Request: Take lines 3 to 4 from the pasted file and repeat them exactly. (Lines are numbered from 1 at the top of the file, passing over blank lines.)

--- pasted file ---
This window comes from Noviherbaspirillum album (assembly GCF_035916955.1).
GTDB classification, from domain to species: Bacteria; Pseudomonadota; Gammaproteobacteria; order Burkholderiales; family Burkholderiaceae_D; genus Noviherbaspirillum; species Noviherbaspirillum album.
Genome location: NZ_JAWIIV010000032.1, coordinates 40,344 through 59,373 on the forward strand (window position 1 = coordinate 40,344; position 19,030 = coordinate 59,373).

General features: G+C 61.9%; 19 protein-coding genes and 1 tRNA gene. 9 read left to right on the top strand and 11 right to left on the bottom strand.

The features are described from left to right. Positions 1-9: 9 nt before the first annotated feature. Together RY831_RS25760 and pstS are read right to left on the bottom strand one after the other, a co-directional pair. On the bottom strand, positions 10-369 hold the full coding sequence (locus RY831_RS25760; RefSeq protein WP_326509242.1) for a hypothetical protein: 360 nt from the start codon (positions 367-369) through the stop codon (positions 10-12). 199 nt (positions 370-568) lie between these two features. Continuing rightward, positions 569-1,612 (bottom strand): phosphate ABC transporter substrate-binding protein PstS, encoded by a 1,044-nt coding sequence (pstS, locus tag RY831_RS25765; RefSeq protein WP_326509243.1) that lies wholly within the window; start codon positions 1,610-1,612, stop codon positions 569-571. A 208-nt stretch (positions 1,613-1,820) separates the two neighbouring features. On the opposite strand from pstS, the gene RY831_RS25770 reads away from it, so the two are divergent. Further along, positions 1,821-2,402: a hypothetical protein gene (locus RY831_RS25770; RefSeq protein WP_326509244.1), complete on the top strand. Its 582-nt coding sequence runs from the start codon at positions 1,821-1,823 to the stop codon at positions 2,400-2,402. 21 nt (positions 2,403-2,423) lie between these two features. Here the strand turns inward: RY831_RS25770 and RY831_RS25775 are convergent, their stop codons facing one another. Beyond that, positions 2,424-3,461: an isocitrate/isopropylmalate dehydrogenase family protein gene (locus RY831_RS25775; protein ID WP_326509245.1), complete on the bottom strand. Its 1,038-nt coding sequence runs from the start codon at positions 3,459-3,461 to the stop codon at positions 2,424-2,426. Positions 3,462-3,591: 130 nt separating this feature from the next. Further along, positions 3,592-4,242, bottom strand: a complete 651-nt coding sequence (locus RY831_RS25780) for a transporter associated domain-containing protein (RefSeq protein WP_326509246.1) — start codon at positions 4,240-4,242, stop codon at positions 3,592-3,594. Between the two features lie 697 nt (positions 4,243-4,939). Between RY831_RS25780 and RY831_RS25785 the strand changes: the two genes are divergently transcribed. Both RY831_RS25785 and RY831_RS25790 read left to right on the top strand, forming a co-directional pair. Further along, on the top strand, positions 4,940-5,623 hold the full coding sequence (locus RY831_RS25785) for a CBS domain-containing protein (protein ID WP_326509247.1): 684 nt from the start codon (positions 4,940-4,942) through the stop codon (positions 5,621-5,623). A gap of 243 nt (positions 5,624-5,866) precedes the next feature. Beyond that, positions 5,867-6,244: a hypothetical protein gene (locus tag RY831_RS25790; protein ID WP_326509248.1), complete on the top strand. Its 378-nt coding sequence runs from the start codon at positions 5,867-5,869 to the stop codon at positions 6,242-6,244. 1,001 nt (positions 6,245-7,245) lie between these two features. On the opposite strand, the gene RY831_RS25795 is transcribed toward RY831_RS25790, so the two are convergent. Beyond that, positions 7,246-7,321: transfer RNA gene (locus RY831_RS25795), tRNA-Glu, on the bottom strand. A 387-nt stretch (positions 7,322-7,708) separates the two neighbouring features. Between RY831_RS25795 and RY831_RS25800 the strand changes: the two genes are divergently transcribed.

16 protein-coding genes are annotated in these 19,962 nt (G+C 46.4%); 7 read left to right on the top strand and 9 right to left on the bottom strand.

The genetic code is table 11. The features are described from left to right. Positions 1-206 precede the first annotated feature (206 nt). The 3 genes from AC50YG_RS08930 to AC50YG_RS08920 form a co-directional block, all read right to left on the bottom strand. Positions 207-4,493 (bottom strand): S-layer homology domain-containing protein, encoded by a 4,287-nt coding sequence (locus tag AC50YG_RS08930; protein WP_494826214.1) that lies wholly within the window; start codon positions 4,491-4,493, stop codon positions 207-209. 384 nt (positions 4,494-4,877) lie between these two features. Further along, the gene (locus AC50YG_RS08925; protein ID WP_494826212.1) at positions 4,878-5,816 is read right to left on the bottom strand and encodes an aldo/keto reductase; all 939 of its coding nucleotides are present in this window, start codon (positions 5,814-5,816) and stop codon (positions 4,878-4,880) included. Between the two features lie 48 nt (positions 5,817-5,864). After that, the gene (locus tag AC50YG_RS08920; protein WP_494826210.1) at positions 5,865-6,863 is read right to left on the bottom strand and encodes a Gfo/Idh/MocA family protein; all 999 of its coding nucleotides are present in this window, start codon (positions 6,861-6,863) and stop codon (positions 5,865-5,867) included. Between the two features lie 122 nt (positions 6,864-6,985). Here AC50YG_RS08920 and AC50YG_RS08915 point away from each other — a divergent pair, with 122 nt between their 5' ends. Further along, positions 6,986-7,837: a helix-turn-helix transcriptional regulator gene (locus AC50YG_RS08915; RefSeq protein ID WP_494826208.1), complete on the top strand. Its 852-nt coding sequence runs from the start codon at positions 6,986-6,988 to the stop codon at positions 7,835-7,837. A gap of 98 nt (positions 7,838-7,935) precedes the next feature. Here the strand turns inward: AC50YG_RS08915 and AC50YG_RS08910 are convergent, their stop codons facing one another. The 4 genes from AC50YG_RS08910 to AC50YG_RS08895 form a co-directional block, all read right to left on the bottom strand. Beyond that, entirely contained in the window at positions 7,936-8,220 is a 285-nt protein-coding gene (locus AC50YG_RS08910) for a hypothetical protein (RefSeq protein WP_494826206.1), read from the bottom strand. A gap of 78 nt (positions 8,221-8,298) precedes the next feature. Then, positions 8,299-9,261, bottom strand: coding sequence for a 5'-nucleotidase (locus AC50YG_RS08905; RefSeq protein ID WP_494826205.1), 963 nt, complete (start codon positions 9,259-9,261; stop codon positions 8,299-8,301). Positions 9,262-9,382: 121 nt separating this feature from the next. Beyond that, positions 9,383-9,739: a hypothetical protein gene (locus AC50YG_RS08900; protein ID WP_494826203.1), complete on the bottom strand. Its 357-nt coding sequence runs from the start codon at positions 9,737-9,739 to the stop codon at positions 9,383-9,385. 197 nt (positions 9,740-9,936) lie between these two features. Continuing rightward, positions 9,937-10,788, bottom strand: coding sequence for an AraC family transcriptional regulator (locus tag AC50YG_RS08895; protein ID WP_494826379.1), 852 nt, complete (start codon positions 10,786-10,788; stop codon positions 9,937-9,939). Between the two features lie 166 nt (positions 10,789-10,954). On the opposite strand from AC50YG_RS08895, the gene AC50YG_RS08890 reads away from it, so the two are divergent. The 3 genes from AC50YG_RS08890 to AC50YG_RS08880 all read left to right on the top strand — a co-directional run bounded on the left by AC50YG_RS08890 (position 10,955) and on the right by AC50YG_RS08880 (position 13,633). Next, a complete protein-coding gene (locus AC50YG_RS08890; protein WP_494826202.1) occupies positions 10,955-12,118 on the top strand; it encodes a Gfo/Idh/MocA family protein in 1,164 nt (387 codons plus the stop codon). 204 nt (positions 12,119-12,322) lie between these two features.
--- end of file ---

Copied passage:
Genome location: NZ_JAWIIV010000032.1, coordinates 40,344 through 59,373 on the forward strand (window position 1 = coordinate 40,344; position 19,030 = coordinate 59,373).

General features: G+C 61.9%; 19 protein-coding genes and 1 tRNA gene. 9 read left to right on the top strand and 11 right to left on the bottom strand.